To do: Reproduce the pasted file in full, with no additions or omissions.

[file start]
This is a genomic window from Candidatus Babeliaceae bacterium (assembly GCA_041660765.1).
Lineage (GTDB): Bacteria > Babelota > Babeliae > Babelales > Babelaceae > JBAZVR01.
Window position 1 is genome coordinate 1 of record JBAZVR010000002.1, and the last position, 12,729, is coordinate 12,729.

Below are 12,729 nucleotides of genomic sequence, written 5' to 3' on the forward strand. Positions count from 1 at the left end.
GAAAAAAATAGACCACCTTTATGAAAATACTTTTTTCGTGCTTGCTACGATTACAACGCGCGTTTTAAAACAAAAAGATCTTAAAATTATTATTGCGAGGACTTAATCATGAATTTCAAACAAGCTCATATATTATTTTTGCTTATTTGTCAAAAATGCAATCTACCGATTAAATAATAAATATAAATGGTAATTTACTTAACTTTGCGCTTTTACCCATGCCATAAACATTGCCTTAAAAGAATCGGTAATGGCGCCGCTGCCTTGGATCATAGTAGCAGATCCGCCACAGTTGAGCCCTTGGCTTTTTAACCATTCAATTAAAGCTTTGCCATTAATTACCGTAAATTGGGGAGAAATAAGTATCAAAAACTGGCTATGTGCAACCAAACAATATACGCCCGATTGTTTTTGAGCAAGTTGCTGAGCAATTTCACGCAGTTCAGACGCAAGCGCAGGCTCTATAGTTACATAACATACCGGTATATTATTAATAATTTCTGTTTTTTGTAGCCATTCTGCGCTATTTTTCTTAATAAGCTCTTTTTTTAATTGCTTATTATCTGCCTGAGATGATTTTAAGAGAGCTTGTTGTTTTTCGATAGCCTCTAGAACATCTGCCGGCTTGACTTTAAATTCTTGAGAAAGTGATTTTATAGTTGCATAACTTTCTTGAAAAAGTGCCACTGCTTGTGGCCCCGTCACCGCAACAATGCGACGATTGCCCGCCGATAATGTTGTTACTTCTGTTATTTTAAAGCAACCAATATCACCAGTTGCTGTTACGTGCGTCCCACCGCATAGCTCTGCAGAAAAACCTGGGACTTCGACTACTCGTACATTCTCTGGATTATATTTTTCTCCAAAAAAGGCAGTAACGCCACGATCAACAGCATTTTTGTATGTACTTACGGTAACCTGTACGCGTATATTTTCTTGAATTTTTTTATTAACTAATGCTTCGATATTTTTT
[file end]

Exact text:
This is a genomic window from Candidatus Babeliaceae bacterium (assembly GCA_041660765.1).
Lineage (GTDB): Bacteria > Babelota > Babeliae > Babelales > Babelaceae > JBAZVR01.
Window position 1 is genome coordinate 1 of record JBAZVR010000002.1, and the last position, 12,729, is coordinate 12,729.

Below are 12,729 nucleotides of genomic sequence, written 5' to 3' on the forward strand. Positions count from 1 at the left end.
GAAAAAAATAGACCACCTTTATGAAAATACTTTTTTCGTGCTTGCTACGATTACAACGCGCGTTTTAAAACAAAAAGATCTTAAAATTATTATTGCGAGGACTTAATCATGAATTTCAAACAAGCTCATATATTATTTTTGCTTATTTGTCAAAAATGCAATCTACCGATTAAATAATAAATATAAATGGTAATTTACTTAACTTTGCGCTTTTACCCATGCCATAAACATTGCCTTAAAAGAATCGGTAATGGCGCCGCTGCCTTGGATCATAGTAGCAGATCCGCCACAGTTGAGCCCTTGGCTTTTTAACCATTCAATTAAAGCTTTGCCATTAATTACCGTAAATTGGGGAGAAATAAGTATCAAAAACTGGCTATGTGCAACCAAACAATATACGCCCGATTGTTTTTGAGCAAGTTGCTGAGCAATTTCACGCAGTTCAGACGCAAGCGCAGGCTCTATAGTTACATAACATACCGGTATATTATTAATAATTTCTGTTTTTTGTAGCCATTCTGCGCTATTTTTCTTAATAAGCTCTTTTTTTAATTGCTTATTATCTGCCTGAGATGATTTTAAGAGAGCTTGTTGTTTTTCGATAGCCTCTAGAACATCTGCCGGCTTGACTTTAAATTCTTGAGAAAGTGATTTTATAGTTGCATAACTTTCTTGAAAAAGTGCCACTGCTTGTGGCCCCGTCACCGCAACAATGCGACGATTGCCCGCCGATAATGTTGTTACTTCTGTTATTTTAAAGCAACCAATATCACCAGTTGCTGTTACGTGCGTCCCACCGCATAGCTCTGCAGAAAAACCTGGGACTTCGACTACTCGTACATTCTCTGGATTATATTTTTCTCCAAAAAAGGCAGTAACGCCACGATCAACAGCATTTTTGTATGTACTTACGGTAACCTGTACGCGTATATTTTCTTGAATTTTTTTATTAACTAATGCTTCGATATTTTTT